As I suggested earlier before I carry out any new research into RSS, Creative Commons or Tagging, I will explain what I believe they are and their benefits to online communities.


RSS – which stands for Really Simple Syndication, is in effect, a live stream of information which is ‘pushed’ from websites around the Internet to an individuals RSS reader account. Users subscribe via their RSS reader to the RSS ‘feed’ from any number of websites on the Internet. A RSS feed is sent or ‘pushed’ from a website every time the website is updated, this prevents users from having to view the websites periodically to see if they have been updated. The use of this push technology is what makes RSS so effective.

Online educational communities can make significant use of RSS feeds, in lots of ways. For example, when carrying out research, educators can link to individual RSS feeds from a number of significant websites or blogs, each related to the research subject. This will enable them to keep updated with any news and information which is published. Similarly, educators who all follow a particular topic, for example, educational technology (edtech), can create a RSS bundle, using participants blogs (which relate to edtech),  in order to create an aggregated feed of realtime information, related to educational technology.

An RSS bundle is also a good way a teacher, delivering a distance learning course, can aggregate information from learners reflective blogs. And for that matter, a way by which learners, within mini groups, can aggregate the realtime information being shared within their group (something this mini group should set up).

A good example of how easy it is to use a RSS reader to subscribe to hundreds of educational blogs, can be found in this blog post .

Here is a Common Craft video explaining what RSS is

Creative Commons

It is my understanding that due problems, particularly within education, related to intellectual property rights and sharing resources, a new form of copyright needed to be introduced to enable resources to be shared legally. The new copyright was creative commons (cc).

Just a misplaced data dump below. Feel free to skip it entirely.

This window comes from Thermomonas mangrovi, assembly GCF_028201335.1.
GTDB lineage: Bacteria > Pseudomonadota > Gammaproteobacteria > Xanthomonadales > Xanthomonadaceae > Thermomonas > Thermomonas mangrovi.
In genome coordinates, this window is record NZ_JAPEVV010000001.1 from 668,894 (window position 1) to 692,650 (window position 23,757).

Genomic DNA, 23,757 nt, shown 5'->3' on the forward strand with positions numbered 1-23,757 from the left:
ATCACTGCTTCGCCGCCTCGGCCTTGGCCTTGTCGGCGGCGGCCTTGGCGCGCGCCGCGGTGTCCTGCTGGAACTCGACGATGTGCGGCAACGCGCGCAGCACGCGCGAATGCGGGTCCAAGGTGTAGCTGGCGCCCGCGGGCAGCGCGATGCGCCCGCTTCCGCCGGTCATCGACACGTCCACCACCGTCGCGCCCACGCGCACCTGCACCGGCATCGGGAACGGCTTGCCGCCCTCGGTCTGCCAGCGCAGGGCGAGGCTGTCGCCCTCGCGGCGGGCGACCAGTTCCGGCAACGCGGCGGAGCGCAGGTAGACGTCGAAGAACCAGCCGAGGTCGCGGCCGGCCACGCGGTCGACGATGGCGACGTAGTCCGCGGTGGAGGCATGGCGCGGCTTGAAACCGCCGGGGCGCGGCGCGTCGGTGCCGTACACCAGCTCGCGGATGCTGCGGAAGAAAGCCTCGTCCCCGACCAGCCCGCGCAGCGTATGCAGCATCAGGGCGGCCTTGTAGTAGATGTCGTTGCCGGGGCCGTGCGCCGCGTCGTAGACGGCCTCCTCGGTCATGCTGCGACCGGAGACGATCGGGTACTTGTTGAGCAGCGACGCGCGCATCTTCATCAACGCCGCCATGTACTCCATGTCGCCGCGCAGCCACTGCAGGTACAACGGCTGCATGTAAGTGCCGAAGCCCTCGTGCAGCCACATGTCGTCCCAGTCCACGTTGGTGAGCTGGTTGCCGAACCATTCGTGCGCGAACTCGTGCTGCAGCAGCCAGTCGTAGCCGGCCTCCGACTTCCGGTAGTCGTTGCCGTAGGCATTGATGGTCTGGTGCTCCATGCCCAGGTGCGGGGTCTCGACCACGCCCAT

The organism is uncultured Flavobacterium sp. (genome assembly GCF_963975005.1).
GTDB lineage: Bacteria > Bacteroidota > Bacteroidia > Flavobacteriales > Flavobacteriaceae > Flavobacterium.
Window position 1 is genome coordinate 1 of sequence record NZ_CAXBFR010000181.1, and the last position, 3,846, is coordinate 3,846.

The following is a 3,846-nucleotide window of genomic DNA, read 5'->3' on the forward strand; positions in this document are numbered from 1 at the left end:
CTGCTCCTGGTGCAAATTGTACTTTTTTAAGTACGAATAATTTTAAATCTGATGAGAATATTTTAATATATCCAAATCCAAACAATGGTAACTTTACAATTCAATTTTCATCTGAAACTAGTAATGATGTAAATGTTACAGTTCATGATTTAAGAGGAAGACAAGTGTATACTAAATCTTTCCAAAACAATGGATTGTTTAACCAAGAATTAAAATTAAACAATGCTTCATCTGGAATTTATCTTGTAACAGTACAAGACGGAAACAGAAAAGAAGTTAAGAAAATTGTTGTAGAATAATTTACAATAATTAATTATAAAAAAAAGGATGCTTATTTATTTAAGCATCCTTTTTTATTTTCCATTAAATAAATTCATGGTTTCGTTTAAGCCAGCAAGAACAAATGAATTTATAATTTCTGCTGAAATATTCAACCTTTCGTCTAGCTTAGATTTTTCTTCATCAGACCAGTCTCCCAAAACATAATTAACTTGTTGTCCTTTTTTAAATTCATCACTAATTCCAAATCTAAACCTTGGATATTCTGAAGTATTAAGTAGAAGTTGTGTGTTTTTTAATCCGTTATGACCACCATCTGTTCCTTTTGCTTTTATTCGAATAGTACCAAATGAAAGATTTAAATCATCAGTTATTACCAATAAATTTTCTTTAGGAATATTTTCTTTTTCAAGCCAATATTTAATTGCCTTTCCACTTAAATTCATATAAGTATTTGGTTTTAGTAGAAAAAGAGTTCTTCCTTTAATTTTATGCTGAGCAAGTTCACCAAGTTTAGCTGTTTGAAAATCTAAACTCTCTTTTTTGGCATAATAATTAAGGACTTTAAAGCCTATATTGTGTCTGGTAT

Creative Commons has been set up in a similar way to that of open source software, with the intention anyone can use the resource, repurpose it and then make it available again under the Creative Commons licence. The author of a resource needs to use the Creative Commons licence in order to provide copyright permissions to other users so they use the resource or edit it.  Once these permissions are granted other users can use of their websites etc without breaking the law, which under previous copyright they would have been doing.

The ability for users to easily licence under Creative Commons means educational communities are able to share resources legally between members without the risk of breaking the law. Creative Commons licensing has in my opinion facilitated much greater collaboration between online educators, with evidence highlighted daily on educational blogs. It is now common place to see resources being reused by educators in different districts and countries and significantly educators sharing their experiences, so others can learn from their successes or failures.

This video explains Creative Commons:


Personally I see tagging or to be more precise Meta-tagging as one of, if not the most important aspect, of the educated web. A tag on source of information be it a blog post, an image or a even a Twitter Tweet, adds Metadata to the asset which enables that source of information to be found more easily and stored by search engines.

I believe the lack of relevant metadata on websites, blogs, images and basically anything posted online has slowed down the progress of the Internet as a learning tool. Yes the Internet is currently an excellent source of information, however, as we all know the first web link following a Google search isn’t always the website we were looking for. In fact, you will notice advertisers have taken the lead in providing relevant information every time you search using Google, as they use appropriate and detailed metadata to ensure you receive the correct result.

Advertisers, courtesy of companies like Google, Amazon and FaceBook actually use even more relevant metadata, which is tied personally to you, metadata which is correlated to your online presence and continuously generated. As an example, when you open up Amazon after making a purchase of a cookery book, you are very likely to be offered other books on cooking. The use of metadata in this way will hopefully lead to the semantic web, where the computer will use metadata to create its own intelligent metadata, providing you with information about things before you have already shown an interest in. It has been muted that the semantic web would already be here, however, it is possibly due to the inadequate tagging on so many existing web resources that the initial databank required isn’t significant enough yet.